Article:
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- DescriptionThrough original speculations on the surprisingly complementary concepts of simultaneity and delay, and new interpretations of the great philosophers of time, this book proposes an invative theory of staggered time. In the early 20th Century, Bergson and Husserl (following Einstein) made Simultaneity-what it means for events to occur at the same time-a central motif in philosophy. In the late 20th Century, Derrida and Deleuze instead emphasized Delay-events staggered over distant times. This struggle between convergent and staggered time also plays out in 20th Century aesthetics (especially music), politics, and the sciences. Despite their importance in the history of philosophy, this is the first book to comprehensively examine the concepts of simultaneity and delay. By putting simultaneity and delay into a dialectical relation, this book argues that time in general is organized by elastic rhythms. Lampert's concepts describe the time-structures of such diverse phemena as atonal music, political decision-making, neuronal delays, leaps of memory and the boredom of waiting; and simultaneities and delays in everyday experience and behaviour.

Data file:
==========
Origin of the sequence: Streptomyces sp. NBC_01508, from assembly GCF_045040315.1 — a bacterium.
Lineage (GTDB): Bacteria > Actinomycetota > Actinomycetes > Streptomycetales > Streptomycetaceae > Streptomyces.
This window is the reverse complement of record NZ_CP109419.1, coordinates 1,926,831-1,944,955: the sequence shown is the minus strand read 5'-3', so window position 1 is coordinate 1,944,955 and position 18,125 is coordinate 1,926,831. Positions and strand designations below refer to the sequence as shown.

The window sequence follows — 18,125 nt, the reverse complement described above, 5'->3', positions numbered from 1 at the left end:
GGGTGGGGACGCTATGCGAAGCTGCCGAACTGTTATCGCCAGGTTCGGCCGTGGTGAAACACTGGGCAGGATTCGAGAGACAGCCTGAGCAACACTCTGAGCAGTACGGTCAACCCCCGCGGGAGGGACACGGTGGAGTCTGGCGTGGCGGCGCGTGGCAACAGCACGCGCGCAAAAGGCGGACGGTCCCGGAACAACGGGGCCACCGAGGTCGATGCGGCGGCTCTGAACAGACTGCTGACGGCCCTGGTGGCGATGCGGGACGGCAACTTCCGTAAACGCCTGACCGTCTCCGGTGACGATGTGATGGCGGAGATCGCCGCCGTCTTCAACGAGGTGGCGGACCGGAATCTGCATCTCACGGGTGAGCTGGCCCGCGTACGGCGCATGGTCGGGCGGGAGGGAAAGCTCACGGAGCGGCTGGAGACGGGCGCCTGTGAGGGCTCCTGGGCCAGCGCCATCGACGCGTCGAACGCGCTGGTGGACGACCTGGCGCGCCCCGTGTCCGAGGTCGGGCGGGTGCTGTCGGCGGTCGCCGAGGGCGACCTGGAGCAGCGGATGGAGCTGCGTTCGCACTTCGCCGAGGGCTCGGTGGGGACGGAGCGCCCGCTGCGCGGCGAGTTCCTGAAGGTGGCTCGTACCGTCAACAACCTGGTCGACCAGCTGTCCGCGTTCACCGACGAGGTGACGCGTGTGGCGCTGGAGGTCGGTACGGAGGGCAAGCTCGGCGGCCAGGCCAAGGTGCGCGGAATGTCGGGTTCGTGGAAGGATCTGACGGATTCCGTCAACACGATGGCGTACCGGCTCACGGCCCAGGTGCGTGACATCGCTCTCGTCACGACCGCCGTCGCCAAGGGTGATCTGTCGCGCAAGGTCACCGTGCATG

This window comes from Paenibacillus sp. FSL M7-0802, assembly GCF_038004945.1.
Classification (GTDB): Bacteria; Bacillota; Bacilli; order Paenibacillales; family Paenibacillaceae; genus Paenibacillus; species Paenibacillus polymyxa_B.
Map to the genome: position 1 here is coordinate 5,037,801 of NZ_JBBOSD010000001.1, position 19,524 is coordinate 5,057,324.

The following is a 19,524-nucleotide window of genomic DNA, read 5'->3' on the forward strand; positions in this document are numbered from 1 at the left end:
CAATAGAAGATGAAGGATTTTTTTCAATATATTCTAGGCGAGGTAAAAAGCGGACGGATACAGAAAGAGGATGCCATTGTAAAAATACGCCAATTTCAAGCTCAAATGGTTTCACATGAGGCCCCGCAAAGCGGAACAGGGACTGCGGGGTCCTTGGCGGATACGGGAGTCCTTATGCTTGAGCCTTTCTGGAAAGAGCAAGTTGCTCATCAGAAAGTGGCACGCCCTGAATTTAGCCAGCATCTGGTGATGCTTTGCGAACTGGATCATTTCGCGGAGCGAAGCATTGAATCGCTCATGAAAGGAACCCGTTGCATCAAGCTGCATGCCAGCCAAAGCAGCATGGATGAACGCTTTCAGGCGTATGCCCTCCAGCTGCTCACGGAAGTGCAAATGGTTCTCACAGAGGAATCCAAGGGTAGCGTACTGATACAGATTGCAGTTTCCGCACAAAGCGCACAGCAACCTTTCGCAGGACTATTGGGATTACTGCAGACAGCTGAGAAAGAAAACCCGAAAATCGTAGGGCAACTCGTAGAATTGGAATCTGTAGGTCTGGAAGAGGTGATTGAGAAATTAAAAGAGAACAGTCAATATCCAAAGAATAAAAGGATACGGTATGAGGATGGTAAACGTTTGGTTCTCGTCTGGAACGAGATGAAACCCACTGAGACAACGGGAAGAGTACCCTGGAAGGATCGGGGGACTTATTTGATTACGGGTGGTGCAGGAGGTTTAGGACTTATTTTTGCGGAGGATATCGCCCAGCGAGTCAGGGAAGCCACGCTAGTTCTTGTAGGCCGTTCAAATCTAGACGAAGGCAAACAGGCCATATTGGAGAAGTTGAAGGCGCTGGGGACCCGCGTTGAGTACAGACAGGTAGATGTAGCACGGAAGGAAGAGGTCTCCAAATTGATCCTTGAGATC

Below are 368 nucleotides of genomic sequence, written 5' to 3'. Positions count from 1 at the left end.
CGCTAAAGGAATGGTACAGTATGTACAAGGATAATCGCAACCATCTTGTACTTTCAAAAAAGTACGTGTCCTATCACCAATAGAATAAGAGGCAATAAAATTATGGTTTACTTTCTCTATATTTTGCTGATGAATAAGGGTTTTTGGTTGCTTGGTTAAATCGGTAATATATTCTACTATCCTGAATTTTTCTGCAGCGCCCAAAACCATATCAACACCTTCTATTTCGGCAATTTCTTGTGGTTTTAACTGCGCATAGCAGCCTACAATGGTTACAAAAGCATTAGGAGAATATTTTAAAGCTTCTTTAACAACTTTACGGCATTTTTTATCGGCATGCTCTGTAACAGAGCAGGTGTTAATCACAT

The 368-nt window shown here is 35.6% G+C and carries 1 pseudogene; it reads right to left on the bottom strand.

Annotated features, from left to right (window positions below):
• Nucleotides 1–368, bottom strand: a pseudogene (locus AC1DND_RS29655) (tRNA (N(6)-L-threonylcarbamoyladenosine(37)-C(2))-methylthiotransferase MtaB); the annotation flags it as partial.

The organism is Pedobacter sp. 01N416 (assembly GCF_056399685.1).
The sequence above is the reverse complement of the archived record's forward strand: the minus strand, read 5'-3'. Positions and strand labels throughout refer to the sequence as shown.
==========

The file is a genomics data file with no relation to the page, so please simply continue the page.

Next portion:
- Author BiographyJay Lampert is Professor of Philosophy at the University of Guelph, Ontario, Canada.
- Author(s)Jay Lampert
- PublisherBloomsbury Publishing PLC
- Date of Publication21/11/2013
- Series TitleBloomsbury Studies in Continental Philosophy
- Place of PublicationLondon
- Country of PublicationUnited Kingdom
- ImprintBloomsbury Academic
- Content Noteblack & white illustrations
- Weight389 g
- Width156 mm
- Height234 mm
- Spine14 mm
- Format DetailsTrade paperback (US)
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